Cambridge UP, 2000. Carrie Hintz, Queens College / CUNY.

    Theatre Reviews:

    Twelfth Night, performed by the Company of Shakespeare's Globe at the Middle
    Temple Hall, London, February 2002. David Nicol, University of Central England.

    Othello. Adapted for television by Andrew Davies. Lisa Hopkins, Sheffield
    Hallam University.

    Richard III. Directed by Michael Grandage at the Crucible Theatre, Sheffield,
    13 March - 6 April, 2002. Annaliese Connolly, Sheffield Hallam University.

    The Taming of the Shrew at the Nottingham Playhouse, February-March 2002. Chris
    Hopkins, Sheffield Hallam University.

    Macbeth. Northern Broadsides, directed by Barrie Rutter. At the West Yorkshire
    Playhouse, Leeds, April, 2002. Lisa Hopkins, Sheffield Hallam University.

    Camb & Fenland Springshax 2002. Michael Grosvenor Myer.

    Dr Lisa Hopkins
    Reader in English, Sheffield Hallam University
    School of Cultural Studies, Sheffield Hallam University, Collegiate Crescent
    Campus, Sheffield, S10 2BP, U.K.
    Editor, Early Modern Literary Studies: http://purl.oclc.org/emls/emlshome.html
    Teaching and research pages:

             Date: Mon, 03 Jun 2002 12:03:54 +0100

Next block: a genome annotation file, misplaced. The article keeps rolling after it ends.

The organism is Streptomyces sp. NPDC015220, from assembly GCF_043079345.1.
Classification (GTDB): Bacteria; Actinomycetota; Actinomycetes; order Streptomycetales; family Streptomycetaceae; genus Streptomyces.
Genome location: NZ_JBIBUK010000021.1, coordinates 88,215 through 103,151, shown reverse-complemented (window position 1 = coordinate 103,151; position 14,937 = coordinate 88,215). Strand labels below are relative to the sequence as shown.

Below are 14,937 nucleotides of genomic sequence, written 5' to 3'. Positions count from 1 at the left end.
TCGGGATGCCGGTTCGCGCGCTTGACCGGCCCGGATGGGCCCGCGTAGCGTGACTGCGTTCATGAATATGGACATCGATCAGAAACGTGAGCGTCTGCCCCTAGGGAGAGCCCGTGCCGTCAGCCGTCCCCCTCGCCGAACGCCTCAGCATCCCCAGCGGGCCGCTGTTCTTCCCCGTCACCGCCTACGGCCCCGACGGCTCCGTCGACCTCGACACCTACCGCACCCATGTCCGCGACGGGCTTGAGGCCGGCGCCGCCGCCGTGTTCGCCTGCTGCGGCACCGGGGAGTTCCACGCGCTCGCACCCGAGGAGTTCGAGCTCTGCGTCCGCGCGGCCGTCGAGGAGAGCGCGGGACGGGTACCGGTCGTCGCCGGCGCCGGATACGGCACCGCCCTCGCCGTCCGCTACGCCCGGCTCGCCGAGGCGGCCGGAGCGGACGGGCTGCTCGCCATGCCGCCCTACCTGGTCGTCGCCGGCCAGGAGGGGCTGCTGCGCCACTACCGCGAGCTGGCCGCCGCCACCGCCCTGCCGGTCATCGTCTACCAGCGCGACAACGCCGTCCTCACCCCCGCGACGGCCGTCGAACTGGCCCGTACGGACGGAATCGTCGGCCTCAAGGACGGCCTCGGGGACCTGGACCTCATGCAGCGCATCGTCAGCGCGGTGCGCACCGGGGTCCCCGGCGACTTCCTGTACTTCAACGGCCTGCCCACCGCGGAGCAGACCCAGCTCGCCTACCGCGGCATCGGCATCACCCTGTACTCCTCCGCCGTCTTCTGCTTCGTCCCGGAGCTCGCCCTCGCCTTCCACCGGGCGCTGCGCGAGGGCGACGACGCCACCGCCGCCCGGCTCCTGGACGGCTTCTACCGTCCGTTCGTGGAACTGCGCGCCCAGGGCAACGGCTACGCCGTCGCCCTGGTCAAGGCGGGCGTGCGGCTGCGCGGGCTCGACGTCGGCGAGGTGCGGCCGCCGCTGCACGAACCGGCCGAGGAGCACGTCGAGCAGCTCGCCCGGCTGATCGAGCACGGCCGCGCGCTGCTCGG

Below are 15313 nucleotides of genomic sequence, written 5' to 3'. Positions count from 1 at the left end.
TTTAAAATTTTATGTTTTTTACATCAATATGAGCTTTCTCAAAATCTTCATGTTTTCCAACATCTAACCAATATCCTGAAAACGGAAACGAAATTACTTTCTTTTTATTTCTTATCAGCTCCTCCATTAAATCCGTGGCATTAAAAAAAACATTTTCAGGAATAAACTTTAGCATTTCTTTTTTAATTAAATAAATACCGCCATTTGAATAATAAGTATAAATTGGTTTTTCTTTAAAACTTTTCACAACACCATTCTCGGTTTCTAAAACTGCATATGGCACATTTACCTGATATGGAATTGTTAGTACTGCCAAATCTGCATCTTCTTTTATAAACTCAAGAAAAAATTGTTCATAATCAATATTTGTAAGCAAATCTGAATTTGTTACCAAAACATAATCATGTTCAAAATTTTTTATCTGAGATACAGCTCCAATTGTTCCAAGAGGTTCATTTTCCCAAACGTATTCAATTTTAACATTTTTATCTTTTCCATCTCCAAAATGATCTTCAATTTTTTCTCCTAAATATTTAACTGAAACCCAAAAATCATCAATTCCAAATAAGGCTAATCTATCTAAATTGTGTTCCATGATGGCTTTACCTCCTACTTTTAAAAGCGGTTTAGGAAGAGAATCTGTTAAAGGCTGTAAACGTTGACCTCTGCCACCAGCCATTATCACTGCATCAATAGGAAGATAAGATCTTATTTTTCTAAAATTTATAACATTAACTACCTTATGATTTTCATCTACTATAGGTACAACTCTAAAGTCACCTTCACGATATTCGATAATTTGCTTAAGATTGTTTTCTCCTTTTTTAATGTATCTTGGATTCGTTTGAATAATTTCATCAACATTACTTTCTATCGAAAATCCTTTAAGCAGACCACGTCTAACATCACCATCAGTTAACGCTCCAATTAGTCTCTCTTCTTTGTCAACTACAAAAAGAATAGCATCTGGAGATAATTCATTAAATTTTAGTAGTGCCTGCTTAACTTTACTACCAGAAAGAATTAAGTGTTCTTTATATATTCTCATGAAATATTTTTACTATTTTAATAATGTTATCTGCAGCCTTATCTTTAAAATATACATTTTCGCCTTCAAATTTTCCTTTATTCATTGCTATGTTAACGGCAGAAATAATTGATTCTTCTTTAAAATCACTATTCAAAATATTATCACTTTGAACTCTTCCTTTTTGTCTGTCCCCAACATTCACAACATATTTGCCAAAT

From: Michael Fraser <mike.fraser@computing-services.oxford.ac.uk>
             Subject: My Humbul - embed our records in your web pages (fwd)

    The Humbul Humanities Hub (http://www.humbul.ac.uk/) is pleased to announce
    the launch of My Humbul Include.

    My Humbul Include allows you to select records from within Humbul's growing
    catalogue of evaluated online resources, and dynamically include sets of
    those records within your own web pages. You can even add your own custom
    descriptions. Including Humbul's records within your Web page is simply a
    matter of copying and pasting 3 lines of HTML into your webpage. From then
    on, whenever users visit your webpage it will dynamically retrieve the
    records you have chosen to export from Humbul.

    If you need to add more records, delete records or change your custom
    descriptions, you can do all of that from within My Humbul. This should be
    especially useful for course web pages and other academic-support pages.

    My Humbul Include is part of the My Humbul set of services which includes an
    alerting service. Registered users of My Humbul will notice the change to
    their user interface immediately. New My Humbul users will be asked to
    register their name, email address and select a username and password.

    It is also strongly recommended that users read through the help pages for